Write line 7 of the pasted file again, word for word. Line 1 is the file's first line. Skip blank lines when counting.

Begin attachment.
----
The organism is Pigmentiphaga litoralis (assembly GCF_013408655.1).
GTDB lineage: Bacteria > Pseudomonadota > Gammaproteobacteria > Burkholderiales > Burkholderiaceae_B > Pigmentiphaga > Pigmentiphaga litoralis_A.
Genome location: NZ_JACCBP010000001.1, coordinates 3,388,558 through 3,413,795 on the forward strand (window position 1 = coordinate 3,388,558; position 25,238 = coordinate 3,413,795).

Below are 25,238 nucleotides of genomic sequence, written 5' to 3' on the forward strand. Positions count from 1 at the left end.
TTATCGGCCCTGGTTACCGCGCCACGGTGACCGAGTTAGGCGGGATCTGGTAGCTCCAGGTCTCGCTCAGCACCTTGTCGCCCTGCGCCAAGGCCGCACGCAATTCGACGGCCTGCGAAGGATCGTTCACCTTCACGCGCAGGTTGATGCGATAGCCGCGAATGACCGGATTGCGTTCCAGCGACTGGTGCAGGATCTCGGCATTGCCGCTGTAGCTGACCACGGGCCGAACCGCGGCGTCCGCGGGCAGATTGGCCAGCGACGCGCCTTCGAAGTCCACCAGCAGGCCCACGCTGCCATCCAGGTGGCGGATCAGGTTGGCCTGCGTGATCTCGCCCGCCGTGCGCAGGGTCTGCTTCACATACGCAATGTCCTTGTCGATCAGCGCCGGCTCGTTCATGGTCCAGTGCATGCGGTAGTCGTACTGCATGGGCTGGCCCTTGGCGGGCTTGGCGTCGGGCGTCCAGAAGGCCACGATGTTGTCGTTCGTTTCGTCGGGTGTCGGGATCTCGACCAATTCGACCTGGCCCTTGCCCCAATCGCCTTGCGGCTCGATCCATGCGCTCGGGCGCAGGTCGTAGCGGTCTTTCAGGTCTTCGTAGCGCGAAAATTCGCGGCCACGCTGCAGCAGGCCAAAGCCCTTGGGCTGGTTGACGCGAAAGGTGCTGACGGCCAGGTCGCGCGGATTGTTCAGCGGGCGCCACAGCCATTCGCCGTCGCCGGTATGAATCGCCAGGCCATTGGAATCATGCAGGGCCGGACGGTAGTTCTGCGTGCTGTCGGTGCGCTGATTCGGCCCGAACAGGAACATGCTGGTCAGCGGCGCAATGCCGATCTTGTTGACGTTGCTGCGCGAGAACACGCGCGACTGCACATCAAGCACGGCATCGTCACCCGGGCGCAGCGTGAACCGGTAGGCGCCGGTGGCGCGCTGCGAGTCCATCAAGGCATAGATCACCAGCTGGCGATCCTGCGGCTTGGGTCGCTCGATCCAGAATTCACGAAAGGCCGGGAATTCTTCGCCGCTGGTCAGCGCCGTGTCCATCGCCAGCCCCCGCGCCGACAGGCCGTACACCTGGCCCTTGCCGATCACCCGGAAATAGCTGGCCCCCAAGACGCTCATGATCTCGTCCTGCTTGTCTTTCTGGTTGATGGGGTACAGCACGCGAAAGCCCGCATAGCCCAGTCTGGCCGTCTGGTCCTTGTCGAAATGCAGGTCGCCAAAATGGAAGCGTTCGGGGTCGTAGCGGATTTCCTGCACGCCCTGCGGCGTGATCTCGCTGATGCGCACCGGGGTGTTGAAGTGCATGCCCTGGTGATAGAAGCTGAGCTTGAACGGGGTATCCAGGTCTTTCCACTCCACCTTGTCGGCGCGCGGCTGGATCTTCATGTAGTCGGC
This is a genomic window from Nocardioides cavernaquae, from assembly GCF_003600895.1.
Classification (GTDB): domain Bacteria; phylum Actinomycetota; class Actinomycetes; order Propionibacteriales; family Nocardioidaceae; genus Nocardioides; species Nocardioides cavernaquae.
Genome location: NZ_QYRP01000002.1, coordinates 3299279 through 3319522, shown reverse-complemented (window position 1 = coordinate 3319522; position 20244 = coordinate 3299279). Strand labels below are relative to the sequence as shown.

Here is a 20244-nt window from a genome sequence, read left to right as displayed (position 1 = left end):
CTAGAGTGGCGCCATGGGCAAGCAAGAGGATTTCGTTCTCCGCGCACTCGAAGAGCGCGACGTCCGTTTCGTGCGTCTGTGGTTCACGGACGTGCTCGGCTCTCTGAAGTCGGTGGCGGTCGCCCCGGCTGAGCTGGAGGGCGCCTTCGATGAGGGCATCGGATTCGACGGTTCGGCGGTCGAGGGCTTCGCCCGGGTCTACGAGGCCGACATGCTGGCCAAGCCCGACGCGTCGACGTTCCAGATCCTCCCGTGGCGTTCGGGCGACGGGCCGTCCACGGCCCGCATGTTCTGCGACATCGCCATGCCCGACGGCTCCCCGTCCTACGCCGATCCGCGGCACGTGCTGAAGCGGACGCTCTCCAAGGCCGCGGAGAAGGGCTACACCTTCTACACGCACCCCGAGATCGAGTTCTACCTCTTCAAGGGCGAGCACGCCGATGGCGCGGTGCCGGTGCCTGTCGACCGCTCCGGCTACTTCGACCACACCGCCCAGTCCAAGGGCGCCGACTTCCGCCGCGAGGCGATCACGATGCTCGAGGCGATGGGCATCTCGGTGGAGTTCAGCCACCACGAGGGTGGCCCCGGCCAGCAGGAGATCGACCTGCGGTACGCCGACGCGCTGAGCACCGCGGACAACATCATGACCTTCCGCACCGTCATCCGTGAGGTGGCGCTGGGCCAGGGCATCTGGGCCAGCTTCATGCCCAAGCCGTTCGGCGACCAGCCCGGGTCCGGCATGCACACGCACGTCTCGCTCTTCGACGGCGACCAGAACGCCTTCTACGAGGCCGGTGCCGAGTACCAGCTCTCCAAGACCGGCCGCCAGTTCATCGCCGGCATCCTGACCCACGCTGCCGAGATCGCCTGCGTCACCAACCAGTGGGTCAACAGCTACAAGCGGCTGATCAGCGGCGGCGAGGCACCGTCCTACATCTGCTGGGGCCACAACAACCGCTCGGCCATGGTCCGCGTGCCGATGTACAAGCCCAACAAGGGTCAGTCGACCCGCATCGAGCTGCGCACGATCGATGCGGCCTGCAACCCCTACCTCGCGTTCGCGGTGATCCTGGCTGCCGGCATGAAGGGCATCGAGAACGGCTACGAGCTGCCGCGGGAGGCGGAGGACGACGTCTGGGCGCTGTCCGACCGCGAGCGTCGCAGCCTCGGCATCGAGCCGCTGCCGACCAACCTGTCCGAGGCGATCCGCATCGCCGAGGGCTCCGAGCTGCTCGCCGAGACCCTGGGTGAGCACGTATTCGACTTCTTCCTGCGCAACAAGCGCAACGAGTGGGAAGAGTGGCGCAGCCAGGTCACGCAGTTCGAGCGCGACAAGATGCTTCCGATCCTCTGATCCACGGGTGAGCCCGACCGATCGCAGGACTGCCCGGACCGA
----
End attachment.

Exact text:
Classification (GTDB): domain Bacteria; phylum Actinomycetota; class Actinomycetes; order Propionibacteriales; family Nocardioidaceae; genus Nocardioides; species Nocardioides cavernaquae.